I own the copyright to WB and Jack Yeats. My father left them to me, but I feel I own them in the name of my family. I maintain the legacy in the public eye, so that it isn’t forgotten, but I don’t do it in an aggressive manner; I will support other people doing the work, but I don’t personally feel in any way qualified, in that I’m not an academic.
When I was growing up I was aware of him, of course – we knew we had a famous poet in our family background – and, indeed, a famous painter, Uncle Jack, who was also my godfather. I think when you’re young the most important thing is that you get your own identity and do your own thing. You have the security of feeling that you have your own distinct personality and career, if you like. We’ve all done that, and once I established myself as Caitriona Yeats, harpist, then it became much easier to acknowledge that you have a famous man in your background.
I have to say that I don’t read his poems on a regular basis, but when I do read and think about them, what I enjoy depends on where I am in my life. I couldn’t really say that I have a favourite, and some I understand better than others. Not being an academic, I wouldn’t necessarily understand all the hidden depths of anyone’s poems, but I very much enjoy hearing people discuss my grandfather’s poetry. I love the music in his poetry, the flow and beauty of the language, so it’s always interesting to hear the viewpoints of people who have studied it, who see hidden depths in it that I might not see. It’s very interesting, and shows another side of it.
Ireland professor of poetry
I grew up with, through and in Yeats, firstly in Miss Shannon’s class in the Central Model girls’ school in Gardiner Street, in Dublin, where she beat out the metre with her stick.
By 1966, and the 50th anniversary of the Rising, she had us learn Easter 1916 off by heart – that lovely phrase – and I wanted to die for Ireland with an excess of bewildering love myself. I was 11 years old.
In Finglas, as a teenager both in and out of school, and later, at university, Yeats was a central if problematic figure. In an early poem I wrote, called The Apprentice, I wondered why "I walked on new made roads / conjuring a hazelwood", and I wrestled with his ghost.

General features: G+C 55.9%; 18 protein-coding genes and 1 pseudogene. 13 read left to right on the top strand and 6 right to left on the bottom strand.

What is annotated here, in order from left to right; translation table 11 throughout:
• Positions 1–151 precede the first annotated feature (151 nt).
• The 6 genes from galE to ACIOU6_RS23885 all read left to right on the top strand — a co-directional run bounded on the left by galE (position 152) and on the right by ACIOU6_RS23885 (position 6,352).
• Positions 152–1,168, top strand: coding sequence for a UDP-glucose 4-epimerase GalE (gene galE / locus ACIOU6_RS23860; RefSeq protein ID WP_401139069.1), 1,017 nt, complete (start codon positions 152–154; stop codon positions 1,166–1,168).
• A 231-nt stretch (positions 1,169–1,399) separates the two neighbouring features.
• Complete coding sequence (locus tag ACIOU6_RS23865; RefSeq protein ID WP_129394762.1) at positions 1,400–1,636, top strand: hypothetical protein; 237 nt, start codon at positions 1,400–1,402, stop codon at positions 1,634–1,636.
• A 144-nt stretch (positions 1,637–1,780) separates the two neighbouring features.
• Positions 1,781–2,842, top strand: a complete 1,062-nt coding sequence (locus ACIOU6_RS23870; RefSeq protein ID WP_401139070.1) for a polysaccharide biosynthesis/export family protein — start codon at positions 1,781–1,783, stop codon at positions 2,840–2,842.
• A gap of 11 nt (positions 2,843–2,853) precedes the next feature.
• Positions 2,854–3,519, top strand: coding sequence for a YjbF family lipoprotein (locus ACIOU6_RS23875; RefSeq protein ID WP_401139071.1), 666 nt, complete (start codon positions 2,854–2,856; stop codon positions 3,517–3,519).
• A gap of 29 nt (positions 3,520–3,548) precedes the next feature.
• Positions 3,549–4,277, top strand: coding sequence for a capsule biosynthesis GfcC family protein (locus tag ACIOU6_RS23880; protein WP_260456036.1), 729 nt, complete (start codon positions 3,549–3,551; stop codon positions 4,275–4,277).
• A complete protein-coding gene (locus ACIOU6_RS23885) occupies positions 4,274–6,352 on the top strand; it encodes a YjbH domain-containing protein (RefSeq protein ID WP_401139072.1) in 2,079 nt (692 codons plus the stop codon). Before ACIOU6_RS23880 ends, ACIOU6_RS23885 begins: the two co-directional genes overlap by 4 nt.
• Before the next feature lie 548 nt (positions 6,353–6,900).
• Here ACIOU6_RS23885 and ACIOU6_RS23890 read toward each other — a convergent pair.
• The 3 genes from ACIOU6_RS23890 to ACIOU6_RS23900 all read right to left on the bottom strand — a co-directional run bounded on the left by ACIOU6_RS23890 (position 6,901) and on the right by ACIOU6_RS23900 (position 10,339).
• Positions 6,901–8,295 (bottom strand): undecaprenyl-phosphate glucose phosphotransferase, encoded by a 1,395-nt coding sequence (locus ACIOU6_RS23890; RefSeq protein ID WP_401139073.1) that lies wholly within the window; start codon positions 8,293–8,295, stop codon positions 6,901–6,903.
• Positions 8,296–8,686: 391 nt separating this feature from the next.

My critical attitude reached its zenith when I looked at his treatment of Seán O’Casey, precipitating that wonderful playwright’s exile: professional jealousy seemed to be at the heart of it.
Nevertheless, I took his injunction “Irish poets, learn your trade, / Sing whatever is well made” literally, while scorning his notions of an indomitable Irishry and all that pseudo-aristocratic ballyhoo.
This birthday year has offered an opportunity to read him again, and I find now it is Yeats the dreamer I am most drawn to. His lifelong belief in magic, his trust in the intuitive, and his relentless hard work to realise his vision simply inspire me to keep making poems.
I walk the peninsula of Howth, near where I live in Baldoyle, and I feel very close to the spirit of the 17-year-old young fellow who took the window out of his attic room on Balscadden Road the better to let the wind blow through him, who slept in sea caves in the cliffs to commune with the spirits of Mother Nature, and who began there the long devotion to muse, tradecraft and magic.
In my experience a generation raised on Harry Potter should have no problem understanding a man who, when many of his contemporaries were arming up to fight a war of independence against the forces of empire, was most concerned with the design of his wizard robes, having reached the pinnacle of regard within the Hermetic Order of the Golden Dawn – to wit chief wizard!